The Pendulum: Why Americans Should Care that British Porn is Fucked

12/12/14 UPDATE: This rant of mine matured over the course of the week and has become an article that I wrote for Thought Catalog called “Why Everyone Should Care that British Porn is F**ked” (note the classy asterisks!). I’m really happy to have it up on a larger forum, as I think this issue is massively important. Click HERE to check it out.

A few days ago, British pornographers were quietly hit with draconian new regulations. The UK’s new Audiovisual Media Services Regulations 2014 are aimed at “Video on Demand,” ie: porn on the internet, which is now subject to the same restrictions as porn sold on DVD. As of December 1st, all pornographic content produced in the UK must adhere to the British Board of Film Classification’s rating of R-18, which falls roughly between the NC-17 and X ratings in the U.S. Click here for a full list of the newly banned sexual acts, accompanied by elucidating commentary from obscenity lawyer, Myles Jackman. The ban is fairly extensive, so here are a few highlights from the list of banned sexual acts, courtesy of The Independent.

According to the new restrictions, it is no longer legal for porn produced in the UK to portray spanking, caning, physical restraint, verbal or physical abuse (regardless of consent), humiliation, female ejaculation, face-sitting and fisting. The BBFC banned the last two items on the list on the grounds that they are “potentially life-endangering.”

Really? Interesting…. I’ll remember that the next time I want to take someone’s life in my hands.

There have been a number of excellent articles and essays published in the wake of these regulations that cover the many reasons why the new standards are problematic and discriminatory on multiple levels. Girl on the Net wrote an impassioned break down of the regulation’s idiocy, sex act by sex act. (I especially appreciated her pointing out the ironies inherent in the restrictions). Pandora Blake addressed the regulations as one of the independent porn producers whose livelihood is going to be directly affected by the ban. Remittance Girl addressed the BBFC’s overblown exercise of governmental power, and Stavvers examined the disturbing manner in which the restrictions target women’s sexuality and sexual pleasure, as well many aspects of the kink / minority / fetish sexualities, while leaving  mainstream / male pornographic tropes far less restricted. For example, while face-sitting is banned as potentially life-threatening, face fucking is just fine. I’d encourage anyone interested in learning more about the BBFC’s new standards to check any of those articles out, or to go to the Backlash website, an organization committed to defending freedom of sexual expression.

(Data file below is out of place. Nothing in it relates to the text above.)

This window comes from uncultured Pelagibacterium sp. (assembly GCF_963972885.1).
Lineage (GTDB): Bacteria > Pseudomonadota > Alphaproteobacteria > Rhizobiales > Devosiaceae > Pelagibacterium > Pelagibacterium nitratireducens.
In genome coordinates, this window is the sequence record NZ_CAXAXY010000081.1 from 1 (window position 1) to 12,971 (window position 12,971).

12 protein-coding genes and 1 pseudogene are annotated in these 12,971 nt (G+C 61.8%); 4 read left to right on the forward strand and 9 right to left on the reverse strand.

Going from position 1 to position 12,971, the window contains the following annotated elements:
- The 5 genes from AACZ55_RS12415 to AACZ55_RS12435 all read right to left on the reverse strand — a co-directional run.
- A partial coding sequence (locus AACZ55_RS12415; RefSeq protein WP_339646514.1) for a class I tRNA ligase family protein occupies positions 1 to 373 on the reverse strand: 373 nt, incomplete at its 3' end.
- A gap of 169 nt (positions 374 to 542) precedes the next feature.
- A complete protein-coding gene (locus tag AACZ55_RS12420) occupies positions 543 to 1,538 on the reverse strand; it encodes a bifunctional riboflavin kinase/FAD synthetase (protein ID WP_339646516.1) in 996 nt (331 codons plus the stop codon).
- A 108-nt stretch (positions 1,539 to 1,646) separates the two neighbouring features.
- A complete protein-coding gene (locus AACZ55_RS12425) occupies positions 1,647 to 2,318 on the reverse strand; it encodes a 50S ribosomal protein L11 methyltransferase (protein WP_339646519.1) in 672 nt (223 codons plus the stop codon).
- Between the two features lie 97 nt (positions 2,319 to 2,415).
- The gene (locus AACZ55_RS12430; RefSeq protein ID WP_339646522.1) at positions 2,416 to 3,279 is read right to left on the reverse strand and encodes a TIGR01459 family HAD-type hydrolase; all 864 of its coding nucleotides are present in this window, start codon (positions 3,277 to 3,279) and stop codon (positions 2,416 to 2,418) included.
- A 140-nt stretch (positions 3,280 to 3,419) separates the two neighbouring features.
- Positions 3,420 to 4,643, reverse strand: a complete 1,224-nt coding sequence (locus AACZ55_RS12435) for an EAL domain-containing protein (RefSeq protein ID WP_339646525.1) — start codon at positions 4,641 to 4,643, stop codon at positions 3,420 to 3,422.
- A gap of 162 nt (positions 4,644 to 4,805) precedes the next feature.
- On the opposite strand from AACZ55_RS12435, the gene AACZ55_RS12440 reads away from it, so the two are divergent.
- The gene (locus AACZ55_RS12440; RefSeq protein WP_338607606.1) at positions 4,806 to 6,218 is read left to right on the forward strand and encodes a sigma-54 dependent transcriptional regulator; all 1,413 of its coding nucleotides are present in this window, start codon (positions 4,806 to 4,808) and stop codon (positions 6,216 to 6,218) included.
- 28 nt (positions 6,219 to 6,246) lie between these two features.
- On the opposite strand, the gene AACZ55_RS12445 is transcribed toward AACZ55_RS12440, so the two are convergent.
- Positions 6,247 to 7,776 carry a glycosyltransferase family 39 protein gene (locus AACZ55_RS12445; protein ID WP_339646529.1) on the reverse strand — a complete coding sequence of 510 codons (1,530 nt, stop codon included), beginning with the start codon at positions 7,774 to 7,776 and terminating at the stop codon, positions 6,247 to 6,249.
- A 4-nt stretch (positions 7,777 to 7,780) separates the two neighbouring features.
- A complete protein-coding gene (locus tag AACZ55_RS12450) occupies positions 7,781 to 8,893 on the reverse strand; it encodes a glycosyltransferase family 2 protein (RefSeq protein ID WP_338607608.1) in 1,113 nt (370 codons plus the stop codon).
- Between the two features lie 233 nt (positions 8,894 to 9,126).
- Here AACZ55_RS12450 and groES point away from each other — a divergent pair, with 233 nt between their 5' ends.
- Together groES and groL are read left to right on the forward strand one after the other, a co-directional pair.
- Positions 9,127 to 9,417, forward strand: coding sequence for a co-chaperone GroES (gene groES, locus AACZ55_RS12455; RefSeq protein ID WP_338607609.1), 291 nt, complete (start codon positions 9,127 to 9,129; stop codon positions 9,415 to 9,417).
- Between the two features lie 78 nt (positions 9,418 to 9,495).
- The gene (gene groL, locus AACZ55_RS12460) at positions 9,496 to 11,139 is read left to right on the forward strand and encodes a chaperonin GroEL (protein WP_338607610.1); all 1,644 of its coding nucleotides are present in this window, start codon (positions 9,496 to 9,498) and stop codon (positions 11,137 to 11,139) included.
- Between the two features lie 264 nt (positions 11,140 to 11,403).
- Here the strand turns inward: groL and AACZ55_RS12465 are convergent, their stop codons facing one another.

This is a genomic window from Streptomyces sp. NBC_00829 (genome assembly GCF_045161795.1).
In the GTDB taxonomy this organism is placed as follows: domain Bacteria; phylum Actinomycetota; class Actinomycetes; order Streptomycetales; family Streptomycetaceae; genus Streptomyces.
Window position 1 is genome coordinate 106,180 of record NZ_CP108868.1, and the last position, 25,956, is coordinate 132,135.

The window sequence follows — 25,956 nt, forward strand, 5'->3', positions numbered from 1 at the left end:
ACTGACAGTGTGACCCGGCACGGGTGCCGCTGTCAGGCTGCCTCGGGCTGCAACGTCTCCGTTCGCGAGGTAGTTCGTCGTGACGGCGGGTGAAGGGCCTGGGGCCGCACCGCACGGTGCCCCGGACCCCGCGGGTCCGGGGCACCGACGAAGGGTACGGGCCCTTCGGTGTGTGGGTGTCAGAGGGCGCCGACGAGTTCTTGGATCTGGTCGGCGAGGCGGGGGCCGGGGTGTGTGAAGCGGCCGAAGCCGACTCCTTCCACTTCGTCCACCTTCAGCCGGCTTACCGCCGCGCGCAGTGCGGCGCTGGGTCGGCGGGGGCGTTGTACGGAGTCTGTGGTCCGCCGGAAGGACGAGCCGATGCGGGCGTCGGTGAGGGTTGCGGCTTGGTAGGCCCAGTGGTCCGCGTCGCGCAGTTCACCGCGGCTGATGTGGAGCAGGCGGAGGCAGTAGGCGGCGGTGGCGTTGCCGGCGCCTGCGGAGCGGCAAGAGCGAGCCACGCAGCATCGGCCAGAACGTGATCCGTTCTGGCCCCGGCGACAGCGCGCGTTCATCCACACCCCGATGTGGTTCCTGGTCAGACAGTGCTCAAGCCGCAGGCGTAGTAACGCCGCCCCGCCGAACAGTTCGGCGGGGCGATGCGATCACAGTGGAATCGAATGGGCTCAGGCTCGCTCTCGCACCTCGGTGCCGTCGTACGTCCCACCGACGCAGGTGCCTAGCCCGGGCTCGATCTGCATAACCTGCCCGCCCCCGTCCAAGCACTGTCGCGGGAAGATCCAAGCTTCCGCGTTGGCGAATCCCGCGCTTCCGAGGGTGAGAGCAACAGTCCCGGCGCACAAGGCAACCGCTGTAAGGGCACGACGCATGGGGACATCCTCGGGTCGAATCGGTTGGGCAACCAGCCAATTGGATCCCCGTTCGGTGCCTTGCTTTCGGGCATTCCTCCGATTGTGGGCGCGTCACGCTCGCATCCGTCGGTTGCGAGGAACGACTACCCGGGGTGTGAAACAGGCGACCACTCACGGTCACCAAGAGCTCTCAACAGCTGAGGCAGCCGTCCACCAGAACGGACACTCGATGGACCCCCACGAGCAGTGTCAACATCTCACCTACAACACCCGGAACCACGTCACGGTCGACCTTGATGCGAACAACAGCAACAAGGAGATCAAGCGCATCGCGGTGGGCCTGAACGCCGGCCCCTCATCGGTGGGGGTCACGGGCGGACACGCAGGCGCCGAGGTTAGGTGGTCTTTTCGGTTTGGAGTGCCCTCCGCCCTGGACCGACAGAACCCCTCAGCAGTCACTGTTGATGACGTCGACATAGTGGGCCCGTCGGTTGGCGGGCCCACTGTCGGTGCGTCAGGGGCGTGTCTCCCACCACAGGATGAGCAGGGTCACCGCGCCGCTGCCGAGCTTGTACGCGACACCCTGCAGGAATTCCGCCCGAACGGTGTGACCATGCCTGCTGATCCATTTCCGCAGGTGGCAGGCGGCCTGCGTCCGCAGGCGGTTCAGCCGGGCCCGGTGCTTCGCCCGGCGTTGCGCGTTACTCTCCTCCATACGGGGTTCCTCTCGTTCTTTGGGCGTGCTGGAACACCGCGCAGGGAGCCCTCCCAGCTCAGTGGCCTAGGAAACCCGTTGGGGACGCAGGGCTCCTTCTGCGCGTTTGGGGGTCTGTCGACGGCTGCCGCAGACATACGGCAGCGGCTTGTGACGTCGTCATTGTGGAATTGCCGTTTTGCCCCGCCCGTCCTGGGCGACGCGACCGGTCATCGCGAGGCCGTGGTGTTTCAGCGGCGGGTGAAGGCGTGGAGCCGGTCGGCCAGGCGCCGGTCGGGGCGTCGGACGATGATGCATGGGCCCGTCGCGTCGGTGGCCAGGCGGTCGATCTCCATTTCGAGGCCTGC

It hasn’t gotten quite so much coverage in the U.S. In fact, apart from an excellent article in Reason, it’s barely registered here. So, why does an erotica writer living in the United States care any all this? After all, it’s not as if people can’t spank each other or sit on their loved one’s faces in the comfort and privacy of their own homes, right? They just can’t see it in porn. Besides, that’s all happening an ocean away. We’re sitting pretty behind the First Amendment here. What does it really matter?

After three days of sitting with that question, I’ve come up with two answers. The first is more general so I’ll start there. I care because our culture, (meaning Western / European culture), moves like a pendulum. Periods of great conservatism are often followed by decades of social progress. Look at the turn of the 20th century when Victorian morality slowly gave way to the Roaring 20’s, a period fueled by popular resistance to prohibition. Consider the way the pendulum swung back to social conservatism in the years following World War II, when sexual and emotional repression became the standard way of life. That repression persisted until the rise of feminism and the sexual revolution pushed the pendulum back towards liberalism in the 60’s and 70’s. Still not convinced? How about the fiscal conservatism in the 80’s that lead to a popular culture that was both totally decadent and oddly repressed, particularly in the wake of AIDS. Then the nineties came around and the LGBT community mobilized, ushering in new struggles and discussions and efforts at re-education centering on sexual freedoms. And now here we are, in a relatively progressive, sex positive age where bondage is out of the closet and people buy 50 Shades of Grey in Walmart. But what does that even mean?